Suddenly the Jews have a set of moral edicts that are more like the 21st century Christian ethics – and those edicts were all thought up by one innovative man. After a public enunciation from the innovative author, the Hebrews now realise that homosexuality is not a sin but a product of physiology; they now realise that worshipping a deity other than Yahweh is at worst a common mistake that is not worthy of being punishable by death; they now see that going near a menstruating woman is not wicked; they now see that cattle breeding, or eating seafood, or women attending church with their heads uncovered, or being born in the wrong tribe, are not acts that should engender death; and they now realise that burning people or stoning them to death is not to be endorsed.
Our moral innovator is a genius ahead of his time – and upon realising these ethical epiphanies he finds the current religious texts shocking and ignorant. Consequently, though, he makes one mistake - he cannot believe the God of the Hebrews would not know better, so he renounces his faith and becomes an atheist – making him an ancient Babylonian equivalent of a secular humanist. Remember this is only a thought experiment – but were that to happen there would be a serious issue at stake. You see, let’s picture Jesus in Heaven looking down in full knowledge that in a few centuries time He was going to be born as a man and save us from our sins. Upon observing this moral innovator’s sudden burst of ethical inspiration, I presume what Jesus would be witnessing would be a perceived improvement to the then status quo (albeit a premature one for which the Jews were not yet culturally ready) – after all, such views would appear to closely resemble the views Jesus Himself was about to espouse in a few centuries henceforward. So in the sense of this moral genius amongst the Hebrews tapping into something better than the status quo, what he has actually done is both virtuous and logical – because with the then knowledge, had he have conceived of these better morals by himself, he would presumably be rationally justified in proclaiming his ideas as being better than much of those in the Torah. Hence, it would be hard to impeach his rationale.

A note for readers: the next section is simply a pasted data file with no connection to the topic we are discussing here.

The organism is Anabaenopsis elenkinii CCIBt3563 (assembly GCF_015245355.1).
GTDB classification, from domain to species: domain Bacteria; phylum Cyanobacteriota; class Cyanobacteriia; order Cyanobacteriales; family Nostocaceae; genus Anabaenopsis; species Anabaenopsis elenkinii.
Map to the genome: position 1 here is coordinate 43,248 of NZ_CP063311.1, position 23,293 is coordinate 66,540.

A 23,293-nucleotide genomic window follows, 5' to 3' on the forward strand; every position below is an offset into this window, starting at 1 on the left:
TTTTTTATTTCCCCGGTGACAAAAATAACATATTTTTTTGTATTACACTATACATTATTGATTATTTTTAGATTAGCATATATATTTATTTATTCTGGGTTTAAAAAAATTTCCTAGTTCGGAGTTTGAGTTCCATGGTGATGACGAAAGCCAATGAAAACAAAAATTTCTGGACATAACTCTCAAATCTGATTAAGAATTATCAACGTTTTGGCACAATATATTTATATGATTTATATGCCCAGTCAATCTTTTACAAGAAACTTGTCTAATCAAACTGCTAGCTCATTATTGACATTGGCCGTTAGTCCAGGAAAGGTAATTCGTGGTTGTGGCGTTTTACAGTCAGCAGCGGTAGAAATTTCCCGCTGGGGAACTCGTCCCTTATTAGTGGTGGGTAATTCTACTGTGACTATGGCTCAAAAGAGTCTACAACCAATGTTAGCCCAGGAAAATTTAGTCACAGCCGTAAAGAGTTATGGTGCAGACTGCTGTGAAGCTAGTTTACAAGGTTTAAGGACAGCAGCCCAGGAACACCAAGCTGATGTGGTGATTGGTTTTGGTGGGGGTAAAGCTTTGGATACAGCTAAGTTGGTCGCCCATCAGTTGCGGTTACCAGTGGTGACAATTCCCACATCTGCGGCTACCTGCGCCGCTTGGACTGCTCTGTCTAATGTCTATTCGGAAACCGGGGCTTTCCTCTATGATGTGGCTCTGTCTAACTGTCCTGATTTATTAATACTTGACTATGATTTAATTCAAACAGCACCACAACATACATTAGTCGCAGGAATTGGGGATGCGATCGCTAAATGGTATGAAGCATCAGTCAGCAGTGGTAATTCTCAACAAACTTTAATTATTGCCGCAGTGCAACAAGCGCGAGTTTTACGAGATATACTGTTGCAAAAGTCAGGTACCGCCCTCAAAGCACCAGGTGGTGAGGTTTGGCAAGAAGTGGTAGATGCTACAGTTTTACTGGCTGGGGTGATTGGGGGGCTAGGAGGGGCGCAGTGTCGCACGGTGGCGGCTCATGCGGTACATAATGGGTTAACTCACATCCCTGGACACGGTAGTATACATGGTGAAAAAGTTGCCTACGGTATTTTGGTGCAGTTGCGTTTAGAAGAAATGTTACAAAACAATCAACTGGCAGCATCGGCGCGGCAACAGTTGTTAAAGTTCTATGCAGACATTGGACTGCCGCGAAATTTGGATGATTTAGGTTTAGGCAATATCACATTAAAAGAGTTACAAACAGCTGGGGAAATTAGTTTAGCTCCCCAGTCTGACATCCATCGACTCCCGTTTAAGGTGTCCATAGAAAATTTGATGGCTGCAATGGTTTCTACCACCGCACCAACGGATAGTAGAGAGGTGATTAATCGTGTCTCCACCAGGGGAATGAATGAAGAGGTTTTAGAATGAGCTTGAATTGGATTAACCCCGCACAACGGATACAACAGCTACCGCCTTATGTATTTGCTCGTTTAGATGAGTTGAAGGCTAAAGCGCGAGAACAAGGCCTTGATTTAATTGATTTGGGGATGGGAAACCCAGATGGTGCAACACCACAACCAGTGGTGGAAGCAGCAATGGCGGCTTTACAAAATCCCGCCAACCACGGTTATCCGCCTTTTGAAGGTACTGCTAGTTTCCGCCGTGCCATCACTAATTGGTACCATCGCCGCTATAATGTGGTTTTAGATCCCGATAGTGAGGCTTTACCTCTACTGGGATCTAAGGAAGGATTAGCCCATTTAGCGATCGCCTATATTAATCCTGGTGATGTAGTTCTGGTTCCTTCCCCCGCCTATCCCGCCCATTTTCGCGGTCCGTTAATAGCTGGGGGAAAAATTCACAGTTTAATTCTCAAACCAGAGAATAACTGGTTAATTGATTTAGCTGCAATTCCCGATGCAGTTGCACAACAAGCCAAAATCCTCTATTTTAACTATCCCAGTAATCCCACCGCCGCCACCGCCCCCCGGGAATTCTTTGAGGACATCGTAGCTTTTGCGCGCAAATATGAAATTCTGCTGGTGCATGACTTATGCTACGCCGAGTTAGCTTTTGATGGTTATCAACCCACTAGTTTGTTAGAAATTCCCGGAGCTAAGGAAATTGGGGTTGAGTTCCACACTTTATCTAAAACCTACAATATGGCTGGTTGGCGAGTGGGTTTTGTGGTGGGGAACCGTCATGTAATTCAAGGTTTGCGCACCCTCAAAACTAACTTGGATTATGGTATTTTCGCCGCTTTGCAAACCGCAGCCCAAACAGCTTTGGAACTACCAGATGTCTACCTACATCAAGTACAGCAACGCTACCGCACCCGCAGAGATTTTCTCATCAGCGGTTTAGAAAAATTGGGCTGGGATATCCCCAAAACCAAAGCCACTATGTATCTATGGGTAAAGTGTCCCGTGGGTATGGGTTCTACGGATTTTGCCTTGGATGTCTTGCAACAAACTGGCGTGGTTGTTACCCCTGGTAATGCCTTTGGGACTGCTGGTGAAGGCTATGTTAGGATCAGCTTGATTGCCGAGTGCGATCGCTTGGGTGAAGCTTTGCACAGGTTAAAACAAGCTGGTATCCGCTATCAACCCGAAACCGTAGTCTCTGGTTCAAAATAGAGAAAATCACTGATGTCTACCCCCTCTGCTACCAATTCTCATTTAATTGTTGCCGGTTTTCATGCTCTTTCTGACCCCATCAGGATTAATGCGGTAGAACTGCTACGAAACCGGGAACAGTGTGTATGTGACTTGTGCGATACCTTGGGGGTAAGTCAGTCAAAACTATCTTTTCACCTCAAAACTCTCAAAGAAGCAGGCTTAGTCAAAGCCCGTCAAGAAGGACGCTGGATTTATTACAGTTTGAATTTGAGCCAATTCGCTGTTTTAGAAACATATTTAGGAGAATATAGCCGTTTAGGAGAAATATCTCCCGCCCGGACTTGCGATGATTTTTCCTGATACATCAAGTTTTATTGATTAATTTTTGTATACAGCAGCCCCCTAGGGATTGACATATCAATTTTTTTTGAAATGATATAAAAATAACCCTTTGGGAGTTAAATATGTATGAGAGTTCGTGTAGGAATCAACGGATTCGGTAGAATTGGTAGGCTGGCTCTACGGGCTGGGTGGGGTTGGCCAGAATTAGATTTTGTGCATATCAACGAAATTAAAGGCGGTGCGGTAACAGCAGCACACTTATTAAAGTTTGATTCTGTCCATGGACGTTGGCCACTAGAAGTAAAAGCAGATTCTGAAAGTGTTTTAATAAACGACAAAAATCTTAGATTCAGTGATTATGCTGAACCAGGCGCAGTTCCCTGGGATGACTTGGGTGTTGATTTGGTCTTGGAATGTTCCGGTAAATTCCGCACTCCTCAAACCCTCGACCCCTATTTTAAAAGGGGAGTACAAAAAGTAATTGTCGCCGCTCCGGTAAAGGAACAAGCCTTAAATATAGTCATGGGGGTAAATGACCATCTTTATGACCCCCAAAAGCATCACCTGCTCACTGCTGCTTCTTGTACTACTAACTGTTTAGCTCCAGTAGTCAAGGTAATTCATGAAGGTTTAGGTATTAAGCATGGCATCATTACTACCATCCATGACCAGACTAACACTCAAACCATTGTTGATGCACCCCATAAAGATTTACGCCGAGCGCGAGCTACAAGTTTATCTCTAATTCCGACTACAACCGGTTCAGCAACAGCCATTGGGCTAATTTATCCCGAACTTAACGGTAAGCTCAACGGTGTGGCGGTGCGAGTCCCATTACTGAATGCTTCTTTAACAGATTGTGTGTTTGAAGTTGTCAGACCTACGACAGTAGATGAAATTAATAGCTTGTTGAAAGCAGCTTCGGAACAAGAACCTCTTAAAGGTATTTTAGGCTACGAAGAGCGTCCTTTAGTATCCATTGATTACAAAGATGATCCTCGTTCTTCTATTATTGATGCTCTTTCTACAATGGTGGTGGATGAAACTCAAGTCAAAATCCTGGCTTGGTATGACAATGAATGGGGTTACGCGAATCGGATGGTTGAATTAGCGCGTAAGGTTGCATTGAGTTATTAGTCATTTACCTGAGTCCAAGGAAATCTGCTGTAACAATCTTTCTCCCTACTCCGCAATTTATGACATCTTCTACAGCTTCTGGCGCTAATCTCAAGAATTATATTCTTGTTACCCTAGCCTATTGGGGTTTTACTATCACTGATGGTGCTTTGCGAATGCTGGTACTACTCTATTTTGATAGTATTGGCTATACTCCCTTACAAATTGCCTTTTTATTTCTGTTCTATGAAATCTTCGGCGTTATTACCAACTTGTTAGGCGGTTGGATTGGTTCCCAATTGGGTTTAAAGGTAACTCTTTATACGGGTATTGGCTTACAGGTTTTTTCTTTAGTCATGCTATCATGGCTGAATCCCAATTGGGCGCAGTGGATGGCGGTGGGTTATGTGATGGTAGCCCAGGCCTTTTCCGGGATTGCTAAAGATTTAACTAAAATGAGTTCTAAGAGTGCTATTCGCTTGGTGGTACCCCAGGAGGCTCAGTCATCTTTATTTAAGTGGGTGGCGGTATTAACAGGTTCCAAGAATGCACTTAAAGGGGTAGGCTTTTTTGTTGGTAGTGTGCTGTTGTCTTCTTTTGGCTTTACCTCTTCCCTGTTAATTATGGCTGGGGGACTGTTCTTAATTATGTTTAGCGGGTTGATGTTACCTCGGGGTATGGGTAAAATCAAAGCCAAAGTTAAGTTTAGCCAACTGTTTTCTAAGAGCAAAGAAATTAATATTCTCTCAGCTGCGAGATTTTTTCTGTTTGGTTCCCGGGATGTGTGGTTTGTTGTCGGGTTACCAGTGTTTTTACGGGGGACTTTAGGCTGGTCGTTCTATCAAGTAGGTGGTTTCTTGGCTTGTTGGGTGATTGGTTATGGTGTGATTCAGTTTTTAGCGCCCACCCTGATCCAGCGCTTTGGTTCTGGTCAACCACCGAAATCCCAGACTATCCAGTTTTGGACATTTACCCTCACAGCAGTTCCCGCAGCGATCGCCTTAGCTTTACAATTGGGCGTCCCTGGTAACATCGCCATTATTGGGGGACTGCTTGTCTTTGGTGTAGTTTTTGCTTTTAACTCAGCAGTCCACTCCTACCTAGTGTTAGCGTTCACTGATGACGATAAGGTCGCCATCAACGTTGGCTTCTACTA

Let us try to picture a practical situation in which the above thought experiment could apply. Suppose that our moral genius one day has an issue over which to preside in the local town. Under the strictures of Leviticus 21 he has a case to deal with when the local priest’s daughter is caught selling her body for money. According to the Torah such profanity brings enough shame on the father to warrant her being burned to death. Imagine our man is called to help restrain this girl and carry her over to the fire and throw her into the flames, as per the Levitical instruction. Take a brief digress for a moment, and fast forward in your heads to the incident with Jesus and the woman caught in adultery, and His wonderful instruction to only cast the first stone if you are without sin. Now imagine our moral genius has a sudden burst of Jesus-esque tenderness and empathy – he calls for a halt, and demands that tenderness and mercy is shown to the priest’s daughter, and that the Levitical law is countermanded. Of course, once again, this would be an action taken in times before people became aware of their sins being paid for on the cross, but one couldn’t deny that his demand to show love and compassion to a girl who was most obviously a victim too would be years ahead of its time. Yet in doing so, I presume that through an Old Testament lens this man would be seen to be breaking God’s law – a contravention long before Jesus came to address the place of the law – which seems to demonstrate quite strongly that genuine Godly love and grace is unbounded by cultural times – compounding further the maxim by Christ that the Old Testament was only a temporary measure until the Jews were ready for the Incarnation.